Call of Duty Elite-like programs a 'necessity' - Activision
Digital VP Jamie Berger says publisher's "services and ongoing content strategy" will be essential to new games in three to five years.
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Activision's first significant foray into the social network sphere--Call of Duty: Elite--deploys this November alongside Call of Duty: Modern Warfare 3. However, it is by no means planned to be the last such foray.
"We believe that a 24/7, year-round services strategy that broadens the game experience beyond just playing is going to be a necessity," Activision's digital vice president Jamie Berger said in a new interview with MCV.
"Right now, it's an option, but in three to five years, it won't be. To support a diverse player base, you will have to have a services and ongoing content strategy. I don't see how games are going to manage without that…Elite is about Call of Duty being bigger than ever five years from now and laying the groundwork for that."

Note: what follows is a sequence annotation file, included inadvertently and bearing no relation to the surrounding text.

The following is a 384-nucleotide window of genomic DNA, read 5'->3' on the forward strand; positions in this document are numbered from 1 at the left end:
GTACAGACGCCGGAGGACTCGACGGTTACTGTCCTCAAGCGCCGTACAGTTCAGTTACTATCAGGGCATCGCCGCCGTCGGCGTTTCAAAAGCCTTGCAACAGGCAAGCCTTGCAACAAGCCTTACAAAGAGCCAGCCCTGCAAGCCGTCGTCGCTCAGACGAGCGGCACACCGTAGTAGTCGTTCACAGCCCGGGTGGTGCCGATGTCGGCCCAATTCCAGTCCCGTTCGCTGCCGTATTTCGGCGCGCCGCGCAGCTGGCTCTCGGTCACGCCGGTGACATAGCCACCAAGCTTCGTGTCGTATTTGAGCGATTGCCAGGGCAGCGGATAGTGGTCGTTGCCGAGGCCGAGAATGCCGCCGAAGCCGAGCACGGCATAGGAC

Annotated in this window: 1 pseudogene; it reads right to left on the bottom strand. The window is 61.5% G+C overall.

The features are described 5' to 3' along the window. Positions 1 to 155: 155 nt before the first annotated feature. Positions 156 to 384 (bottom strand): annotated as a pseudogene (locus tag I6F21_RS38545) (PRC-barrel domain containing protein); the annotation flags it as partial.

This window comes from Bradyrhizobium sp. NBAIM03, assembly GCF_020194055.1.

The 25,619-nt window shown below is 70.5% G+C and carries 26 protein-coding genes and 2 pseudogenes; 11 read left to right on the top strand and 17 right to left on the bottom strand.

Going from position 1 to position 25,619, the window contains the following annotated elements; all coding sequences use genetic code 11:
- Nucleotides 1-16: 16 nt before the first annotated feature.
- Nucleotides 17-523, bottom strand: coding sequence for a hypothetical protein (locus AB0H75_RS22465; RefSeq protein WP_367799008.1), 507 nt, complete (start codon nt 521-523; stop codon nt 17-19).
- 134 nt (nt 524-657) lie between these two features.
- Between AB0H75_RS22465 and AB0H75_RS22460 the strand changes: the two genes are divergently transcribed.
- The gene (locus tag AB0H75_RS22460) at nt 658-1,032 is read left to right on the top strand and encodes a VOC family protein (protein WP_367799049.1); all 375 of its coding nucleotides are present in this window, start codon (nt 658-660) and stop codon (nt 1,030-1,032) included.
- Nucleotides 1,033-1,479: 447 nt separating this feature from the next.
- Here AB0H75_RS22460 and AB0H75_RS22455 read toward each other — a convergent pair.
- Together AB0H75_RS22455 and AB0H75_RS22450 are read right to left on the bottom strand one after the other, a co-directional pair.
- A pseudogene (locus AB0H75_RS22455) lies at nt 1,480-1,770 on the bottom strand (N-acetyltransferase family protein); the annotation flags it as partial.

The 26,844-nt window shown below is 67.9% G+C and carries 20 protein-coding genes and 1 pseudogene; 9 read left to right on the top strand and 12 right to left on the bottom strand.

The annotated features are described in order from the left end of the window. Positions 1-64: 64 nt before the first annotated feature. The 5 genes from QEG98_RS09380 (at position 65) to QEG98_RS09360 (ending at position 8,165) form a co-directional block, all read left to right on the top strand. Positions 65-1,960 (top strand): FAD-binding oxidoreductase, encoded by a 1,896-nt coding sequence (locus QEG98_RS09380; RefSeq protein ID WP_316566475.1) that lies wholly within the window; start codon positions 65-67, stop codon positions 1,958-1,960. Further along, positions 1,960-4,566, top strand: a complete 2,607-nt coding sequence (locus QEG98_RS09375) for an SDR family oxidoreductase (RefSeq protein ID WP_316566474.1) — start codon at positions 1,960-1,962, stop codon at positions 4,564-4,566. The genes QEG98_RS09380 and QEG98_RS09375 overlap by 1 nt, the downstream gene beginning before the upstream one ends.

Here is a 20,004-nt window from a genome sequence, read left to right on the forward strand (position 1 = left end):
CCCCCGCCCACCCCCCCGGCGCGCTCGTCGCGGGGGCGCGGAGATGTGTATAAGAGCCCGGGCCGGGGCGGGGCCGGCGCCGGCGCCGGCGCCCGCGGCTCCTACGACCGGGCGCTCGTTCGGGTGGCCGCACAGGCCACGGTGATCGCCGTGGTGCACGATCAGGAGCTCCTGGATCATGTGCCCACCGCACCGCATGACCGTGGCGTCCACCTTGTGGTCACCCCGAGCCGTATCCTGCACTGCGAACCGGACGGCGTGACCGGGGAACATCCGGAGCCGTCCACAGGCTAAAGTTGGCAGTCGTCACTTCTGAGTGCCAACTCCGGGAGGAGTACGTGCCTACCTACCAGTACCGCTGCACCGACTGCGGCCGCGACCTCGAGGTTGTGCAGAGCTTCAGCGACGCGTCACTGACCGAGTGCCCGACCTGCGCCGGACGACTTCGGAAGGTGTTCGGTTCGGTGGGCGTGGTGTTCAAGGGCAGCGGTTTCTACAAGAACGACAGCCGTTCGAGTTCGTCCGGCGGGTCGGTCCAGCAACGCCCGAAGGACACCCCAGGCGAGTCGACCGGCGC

Elite will officially launch alongside Modern Warfare 3 on November 8. The service will have free features and a premium component that is priced at $50 a year and comes included with the $100 Hardened edition of the game. Those who subscribe to Elite will gain access to all 20 pieces of downloadable content that will be released for the game--a $60 value.
The movement toward connected gaming is already apparent both with Activision and competing publishers. On top of Elite, it is likely Bungie's first title with Activision will offer a social network, as the company did with the Halo series through Bungie.net.
Outside of Activision, Electronic Arts is cementing a foothold in social networks for its games as well. The publisher is rolling out EA Sports Football Club for FIFA 12 and Battlelog for this October's Battlefield 3, which itself is based on Need for Speed: Hot Pursuit's Autolog network.